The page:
“[A] marriage validly contracted in another state need not be accorded recognition if that marriage runs afoul of the forum state’s public policy. Currently there are explicit prohibitions against same-sex marriages in [many] states . . . these clear legislative statements of public policy would appear to permit courts of those states to deny recognition of same-sex marriages contracted elsewhere, and, arguably, also to legal rights flowing from those marriages, including presumptive parenthood. . . . Such a position is supported by DOMA, a 1996 Congressional enactment that . . . appears to allow the states to deny recognition of same-sex marriages validly contracted elsewhere. . . .  A holding by this court that Mona is already a legal parent . . .  in this state may therefore offer insufficient protection in other states . . . just as DOMA itself precludes [recognition] based on marital status to same sex couples. Thus . . .  adoption is the sole means by which their parent/child relationship and the ‘rights and obligations incident thereto’ can be fully protected.”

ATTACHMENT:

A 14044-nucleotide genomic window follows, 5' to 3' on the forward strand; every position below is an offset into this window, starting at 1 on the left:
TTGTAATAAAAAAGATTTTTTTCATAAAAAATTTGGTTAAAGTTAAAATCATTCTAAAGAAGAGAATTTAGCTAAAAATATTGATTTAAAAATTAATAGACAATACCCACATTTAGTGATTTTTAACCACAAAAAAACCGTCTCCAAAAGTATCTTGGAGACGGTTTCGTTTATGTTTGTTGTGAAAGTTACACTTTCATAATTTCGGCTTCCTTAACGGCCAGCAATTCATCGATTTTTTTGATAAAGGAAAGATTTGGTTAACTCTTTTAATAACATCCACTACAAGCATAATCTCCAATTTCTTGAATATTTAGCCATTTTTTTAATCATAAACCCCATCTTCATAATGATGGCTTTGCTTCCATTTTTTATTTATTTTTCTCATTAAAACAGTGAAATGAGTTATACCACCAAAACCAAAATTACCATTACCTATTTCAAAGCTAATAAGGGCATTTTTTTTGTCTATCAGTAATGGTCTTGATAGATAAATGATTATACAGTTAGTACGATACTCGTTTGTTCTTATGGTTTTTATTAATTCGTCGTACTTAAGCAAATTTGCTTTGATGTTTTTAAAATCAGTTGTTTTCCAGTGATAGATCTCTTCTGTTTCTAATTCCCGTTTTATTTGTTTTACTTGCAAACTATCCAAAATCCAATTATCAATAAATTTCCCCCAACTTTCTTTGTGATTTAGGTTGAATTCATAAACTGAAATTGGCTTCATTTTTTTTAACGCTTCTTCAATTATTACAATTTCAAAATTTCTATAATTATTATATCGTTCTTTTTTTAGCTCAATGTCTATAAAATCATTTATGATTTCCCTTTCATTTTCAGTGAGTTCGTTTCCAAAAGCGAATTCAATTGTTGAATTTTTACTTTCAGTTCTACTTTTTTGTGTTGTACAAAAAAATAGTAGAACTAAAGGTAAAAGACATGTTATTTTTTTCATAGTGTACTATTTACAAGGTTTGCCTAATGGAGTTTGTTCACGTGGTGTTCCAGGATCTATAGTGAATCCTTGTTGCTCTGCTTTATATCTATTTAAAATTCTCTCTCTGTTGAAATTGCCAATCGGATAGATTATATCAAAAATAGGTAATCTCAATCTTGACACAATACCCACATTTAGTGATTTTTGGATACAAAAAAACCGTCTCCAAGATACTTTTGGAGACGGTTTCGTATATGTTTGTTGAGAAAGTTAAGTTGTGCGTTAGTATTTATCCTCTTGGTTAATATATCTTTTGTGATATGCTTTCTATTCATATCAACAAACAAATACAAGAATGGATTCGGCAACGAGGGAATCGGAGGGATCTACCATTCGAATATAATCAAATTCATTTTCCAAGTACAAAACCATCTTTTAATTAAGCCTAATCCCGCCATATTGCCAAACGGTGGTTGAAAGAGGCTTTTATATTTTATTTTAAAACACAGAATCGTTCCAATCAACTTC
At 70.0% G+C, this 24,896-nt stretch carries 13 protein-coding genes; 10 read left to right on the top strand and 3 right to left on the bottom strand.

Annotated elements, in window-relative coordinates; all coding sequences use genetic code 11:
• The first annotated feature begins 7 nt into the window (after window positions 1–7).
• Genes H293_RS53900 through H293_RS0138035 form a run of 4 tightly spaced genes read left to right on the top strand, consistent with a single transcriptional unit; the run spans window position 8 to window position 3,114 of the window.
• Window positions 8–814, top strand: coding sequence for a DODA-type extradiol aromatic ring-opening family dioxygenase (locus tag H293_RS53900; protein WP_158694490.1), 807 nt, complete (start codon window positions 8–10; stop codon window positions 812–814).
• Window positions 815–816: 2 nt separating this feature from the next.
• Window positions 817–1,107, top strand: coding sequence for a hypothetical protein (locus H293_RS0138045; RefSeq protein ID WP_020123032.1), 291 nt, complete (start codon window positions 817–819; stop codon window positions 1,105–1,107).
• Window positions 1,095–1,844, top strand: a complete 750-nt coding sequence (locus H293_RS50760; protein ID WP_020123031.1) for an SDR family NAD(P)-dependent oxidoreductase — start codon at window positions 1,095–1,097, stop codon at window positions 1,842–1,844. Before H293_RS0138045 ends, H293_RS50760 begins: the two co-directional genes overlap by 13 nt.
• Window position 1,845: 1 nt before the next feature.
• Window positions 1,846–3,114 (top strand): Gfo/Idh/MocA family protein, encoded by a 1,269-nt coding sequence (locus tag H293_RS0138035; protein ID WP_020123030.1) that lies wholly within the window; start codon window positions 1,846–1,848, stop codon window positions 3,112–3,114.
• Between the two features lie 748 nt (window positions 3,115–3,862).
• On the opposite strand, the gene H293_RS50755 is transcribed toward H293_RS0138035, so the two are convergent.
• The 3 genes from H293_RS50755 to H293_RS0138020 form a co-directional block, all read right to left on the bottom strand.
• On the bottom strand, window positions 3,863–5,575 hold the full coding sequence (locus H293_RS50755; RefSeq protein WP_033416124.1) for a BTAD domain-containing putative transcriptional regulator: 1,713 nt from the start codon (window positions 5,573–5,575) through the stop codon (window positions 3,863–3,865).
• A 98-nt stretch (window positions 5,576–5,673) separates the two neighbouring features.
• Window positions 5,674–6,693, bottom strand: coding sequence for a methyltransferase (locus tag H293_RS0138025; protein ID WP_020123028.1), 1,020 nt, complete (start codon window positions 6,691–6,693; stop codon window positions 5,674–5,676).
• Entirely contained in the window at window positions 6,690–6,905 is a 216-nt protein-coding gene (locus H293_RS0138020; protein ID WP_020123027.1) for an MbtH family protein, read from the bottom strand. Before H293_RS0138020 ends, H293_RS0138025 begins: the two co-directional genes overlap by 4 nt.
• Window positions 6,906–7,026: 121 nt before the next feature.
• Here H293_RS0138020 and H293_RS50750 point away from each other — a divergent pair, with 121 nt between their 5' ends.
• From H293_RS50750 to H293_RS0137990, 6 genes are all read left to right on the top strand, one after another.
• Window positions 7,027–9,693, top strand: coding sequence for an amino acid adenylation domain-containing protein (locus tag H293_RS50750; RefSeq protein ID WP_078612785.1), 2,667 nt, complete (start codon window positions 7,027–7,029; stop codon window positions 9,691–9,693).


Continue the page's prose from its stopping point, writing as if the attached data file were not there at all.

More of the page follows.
Sebastian at pages 575-76 (emphasis added).

 

Another of the arguments on which the Court in Seb C-M relied in denying the second parent adoption is the strong presumption of parenthood New York laws afford to a child born during a marriage as reflected on a birth certificate.  The Court cited this as one of the “strongest and most persuasive [presumptions] known to the law.”  Seb C-M at page 2.  However, just because New York recognizes this presumption in favor of same sex marriages, does not mandate that presumption also be recognized in other jurisdictions.  Indeed, Sebastian is clear that the laws of other states do not need to recognize that presumption:  According to Sebastian:

“[a] birth certificate is . . . only prima facie evidence of parentage . . . and does not, in and of itself, confer parental rights that must be recognized elsewhere. Accordingly, although the parties here may obtain a . . . birth certificate by virtue of their marriage, that birth certificate alone, without some judicial determination of Mona’s parentage would provide insufficient protection of Mona’s parental rights.”